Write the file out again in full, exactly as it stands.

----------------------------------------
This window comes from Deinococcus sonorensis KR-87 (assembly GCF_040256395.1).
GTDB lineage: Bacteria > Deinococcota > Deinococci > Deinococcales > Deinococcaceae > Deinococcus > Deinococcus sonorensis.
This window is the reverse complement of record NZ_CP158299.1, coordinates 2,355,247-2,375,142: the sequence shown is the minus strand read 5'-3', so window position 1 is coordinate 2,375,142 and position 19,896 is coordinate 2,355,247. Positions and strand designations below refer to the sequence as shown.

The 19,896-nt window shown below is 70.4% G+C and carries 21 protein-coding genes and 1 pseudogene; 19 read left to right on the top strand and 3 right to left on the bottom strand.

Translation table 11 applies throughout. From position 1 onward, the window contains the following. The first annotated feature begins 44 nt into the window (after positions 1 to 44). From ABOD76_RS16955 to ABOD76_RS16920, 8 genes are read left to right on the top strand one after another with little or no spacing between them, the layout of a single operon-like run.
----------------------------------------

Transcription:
This window comes from Deinococcus sonorensis KR-87 (assembly GCF_040256395.1).
GTDB lineage: Bacteria > Deinococcota > Deinococci > Deinococcales > Deinococcaceae > Deinococcus > Deinococcus sonorensis.
This window is the reverse complement of record NZ_CP158299.1, coordinates 2,355,247-2,375,142: the sequence shown is the minus strand read 5'-3', so window position 1 is coordinate 2,375,142 and position 19,896 is coordinate 2,355,247. Positions and strand designations below refer to the sequence as shown.

The 19,896-nt window shown below is 70.4% G+C and carries 21 protein-coding genes and 1 pseudogene; 19 read left to right on the top strand and 3 right to left on the bottom strand.

Translation table 11 applies throughout. From position 1 onward, the window contains the following. The first annotated feature begins 44 nt into the window (after positions 1 to 44). From ABOD76_RS16955 to ABOD76_RS16920, 8 genes are read left to right on the top strand one after another with little or no spacing between them, the layout of a single operon-like run.